FIND MOVIES
Movie List
Loading ...
or
Find Theaters and Movie Times
or
Search Movies

Time check

A timeline of time-travel movies
By PETER KEOUGH  |  September 27, 2012

timemachine

It's a good time for time-travel movies. Looper opens this week, joining Midnight in Paris, Men in Black 3, The Sound of My Voice, and others as recent examples.

>> READ: "Review: Looper" by Peter Keough <<

But it's a genre that's been around for a while. Here's a timeline for some of the rest.

FILM: The Time Machine (1960). DIRECTOR: George Pal. WHAT: Adaptation of H.G. Wells's classic sci-fi novel. HOW?: Via a whirly thing that is a Steampunker's dream come true. WHEN AND WHERE?: From Victorian England, to 1970 on the verge of a nuclear attack, to 802,701 AD — when class conflict has taken a turn for the worse. TIMELY LESSON: Eat the 47 percent who don't work or pay taxes.

1  |  2  |  3  |  4  |  5  |  6  |   next >
  Topics: Features , Movies, film, time travel,  More more >
| More


Most Popular
ARTICLES BY PETER KEOUGH
Share this entry with Delicious
  •   BUFFET DINING: THE 15TH BOSTON UNDERGROUND FILM FESTIVAL  |  March 19, 2013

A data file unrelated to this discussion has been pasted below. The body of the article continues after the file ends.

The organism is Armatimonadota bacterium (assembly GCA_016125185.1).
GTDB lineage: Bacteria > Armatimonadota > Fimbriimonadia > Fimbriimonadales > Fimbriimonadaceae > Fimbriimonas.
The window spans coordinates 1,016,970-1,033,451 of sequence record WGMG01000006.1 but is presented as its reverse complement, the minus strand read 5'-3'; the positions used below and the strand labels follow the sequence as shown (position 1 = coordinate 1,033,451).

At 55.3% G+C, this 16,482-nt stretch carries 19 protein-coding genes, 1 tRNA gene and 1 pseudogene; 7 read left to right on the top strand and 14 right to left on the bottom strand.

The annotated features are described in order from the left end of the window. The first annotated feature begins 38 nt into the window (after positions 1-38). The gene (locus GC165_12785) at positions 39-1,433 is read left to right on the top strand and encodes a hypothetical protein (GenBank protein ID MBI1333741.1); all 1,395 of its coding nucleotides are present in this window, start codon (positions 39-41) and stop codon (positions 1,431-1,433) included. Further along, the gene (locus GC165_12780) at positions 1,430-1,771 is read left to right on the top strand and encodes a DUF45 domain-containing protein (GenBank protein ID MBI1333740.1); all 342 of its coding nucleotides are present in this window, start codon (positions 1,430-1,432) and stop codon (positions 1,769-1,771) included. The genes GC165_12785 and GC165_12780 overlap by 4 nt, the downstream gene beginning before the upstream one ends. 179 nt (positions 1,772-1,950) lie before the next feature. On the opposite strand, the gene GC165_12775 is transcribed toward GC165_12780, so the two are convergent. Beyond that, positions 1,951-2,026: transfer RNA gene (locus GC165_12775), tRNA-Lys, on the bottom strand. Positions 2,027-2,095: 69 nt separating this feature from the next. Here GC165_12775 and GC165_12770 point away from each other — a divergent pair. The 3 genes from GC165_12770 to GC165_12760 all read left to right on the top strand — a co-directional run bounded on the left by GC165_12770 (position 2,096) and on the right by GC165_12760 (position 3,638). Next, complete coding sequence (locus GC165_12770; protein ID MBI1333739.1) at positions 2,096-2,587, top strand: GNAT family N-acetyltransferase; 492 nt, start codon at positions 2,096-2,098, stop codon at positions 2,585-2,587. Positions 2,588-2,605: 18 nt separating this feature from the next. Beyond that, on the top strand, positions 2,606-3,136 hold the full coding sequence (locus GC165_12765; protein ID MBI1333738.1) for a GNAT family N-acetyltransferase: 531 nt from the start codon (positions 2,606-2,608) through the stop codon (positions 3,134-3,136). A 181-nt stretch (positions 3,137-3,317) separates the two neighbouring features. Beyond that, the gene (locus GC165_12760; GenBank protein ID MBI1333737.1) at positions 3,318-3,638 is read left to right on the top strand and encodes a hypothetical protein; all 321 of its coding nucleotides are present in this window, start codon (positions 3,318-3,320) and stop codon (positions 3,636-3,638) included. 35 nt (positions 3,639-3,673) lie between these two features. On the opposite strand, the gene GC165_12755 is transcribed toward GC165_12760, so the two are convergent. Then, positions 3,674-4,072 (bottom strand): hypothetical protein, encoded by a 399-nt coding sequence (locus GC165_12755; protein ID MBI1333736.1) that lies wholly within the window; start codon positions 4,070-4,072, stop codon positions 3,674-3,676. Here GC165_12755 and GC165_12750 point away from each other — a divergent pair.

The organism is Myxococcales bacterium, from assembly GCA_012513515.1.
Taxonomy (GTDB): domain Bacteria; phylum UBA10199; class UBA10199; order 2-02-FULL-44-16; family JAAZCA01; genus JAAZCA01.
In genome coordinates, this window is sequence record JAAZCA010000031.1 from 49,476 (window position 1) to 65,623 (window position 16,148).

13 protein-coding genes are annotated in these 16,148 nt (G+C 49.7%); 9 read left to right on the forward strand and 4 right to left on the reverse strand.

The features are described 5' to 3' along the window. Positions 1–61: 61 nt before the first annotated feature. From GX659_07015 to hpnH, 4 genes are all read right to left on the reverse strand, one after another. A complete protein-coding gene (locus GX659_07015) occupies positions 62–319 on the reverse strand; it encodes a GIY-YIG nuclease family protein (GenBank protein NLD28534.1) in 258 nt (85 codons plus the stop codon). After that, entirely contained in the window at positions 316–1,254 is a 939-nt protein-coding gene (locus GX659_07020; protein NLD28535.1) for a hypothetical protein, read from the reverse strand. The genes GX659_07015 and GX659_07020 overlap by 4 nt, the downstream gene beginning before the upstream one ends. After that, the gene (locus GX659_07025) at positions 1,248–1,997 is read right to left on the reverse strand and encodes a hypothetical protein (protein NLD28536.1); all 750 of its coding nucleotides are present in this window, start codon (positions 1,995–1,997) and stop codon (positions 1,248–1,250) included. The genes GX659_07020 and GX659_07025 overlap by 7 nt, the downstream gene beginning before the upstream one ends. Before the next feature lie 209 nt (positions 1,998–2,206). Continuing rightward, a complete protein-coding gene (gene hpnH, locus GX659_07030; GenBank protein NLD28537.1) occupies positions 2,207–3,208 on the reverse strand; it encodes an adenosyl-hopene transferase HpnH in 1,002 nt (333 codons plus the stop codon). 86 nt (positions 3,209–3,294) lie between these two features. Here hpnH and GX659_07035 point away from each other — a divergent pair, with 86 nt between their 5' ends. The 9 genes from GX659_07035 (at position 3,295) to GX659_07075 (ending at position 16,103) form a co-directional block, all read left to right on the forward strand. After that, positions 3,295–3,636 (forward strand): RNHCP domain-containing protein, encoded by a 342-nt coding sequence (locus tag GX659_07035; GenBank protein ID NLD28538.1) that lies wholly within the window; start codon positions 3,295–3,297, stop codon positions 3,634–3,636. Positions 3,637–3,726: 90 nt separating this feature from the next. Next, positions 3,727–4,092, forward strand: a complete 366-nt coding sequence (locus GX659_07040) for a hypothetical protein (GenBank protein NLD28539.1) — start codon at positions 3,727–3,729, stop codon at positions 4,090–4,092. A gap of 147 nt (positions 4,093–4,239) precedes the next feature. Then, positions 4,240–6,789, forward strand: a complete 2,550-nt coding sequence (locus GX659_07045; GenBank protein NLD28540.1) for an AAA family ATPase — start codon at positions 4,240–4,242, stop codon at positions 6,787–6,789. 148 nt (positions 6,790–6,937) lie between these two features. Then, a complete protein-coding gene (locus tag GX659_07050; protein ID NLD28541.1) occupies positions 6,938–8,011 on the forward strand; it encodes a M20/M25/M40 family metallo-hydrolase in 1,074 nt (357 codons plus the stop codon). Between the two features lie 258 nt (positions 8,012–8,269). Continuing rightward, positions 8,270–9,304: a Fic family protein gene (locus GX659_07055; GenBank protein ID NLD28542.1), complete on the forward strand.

"Copraphagy" is a key word at this year's Boston Underground Film Festival at the Brattle.
  •   REVIEW: GINGER & ROSA  |  March 19, 2013
    Sally Potter likes to mess around with form and narrative.
  •   UNDERGROUND CINEMA: THE 12TH BOSTON TURKISH FILM FESTIVAL  |  March 12, 2013
    This year's Boston Turkish Film Festival includes works in which directors ponder the relationships between the secular and the religious, between men and women, and between destiny and identity.
  •   REVIEW: A GLIMPSE INSIDE THE MIND OF CHARLES SWAN III  |  March 12, 2013
    In Roman Coppola's sophomoric second feature (his 2001 debut CQ was promising), Charlie Sheen shows restraint as the titular asshole, a dissolute ad designer and solipsistic whiner who's mooning over the loss of his latest love.
  •   REVIEW: UPSIDE DOWN  |  March 14, 2013
    Had Ed Wood Jr. directed Fritz Lang's Metropolis , he couldn't have achieved the earnest dopiness of Juan Solanas's sci-fi allegory — nor the striking images.

 See all articles by: PETER KEOUGH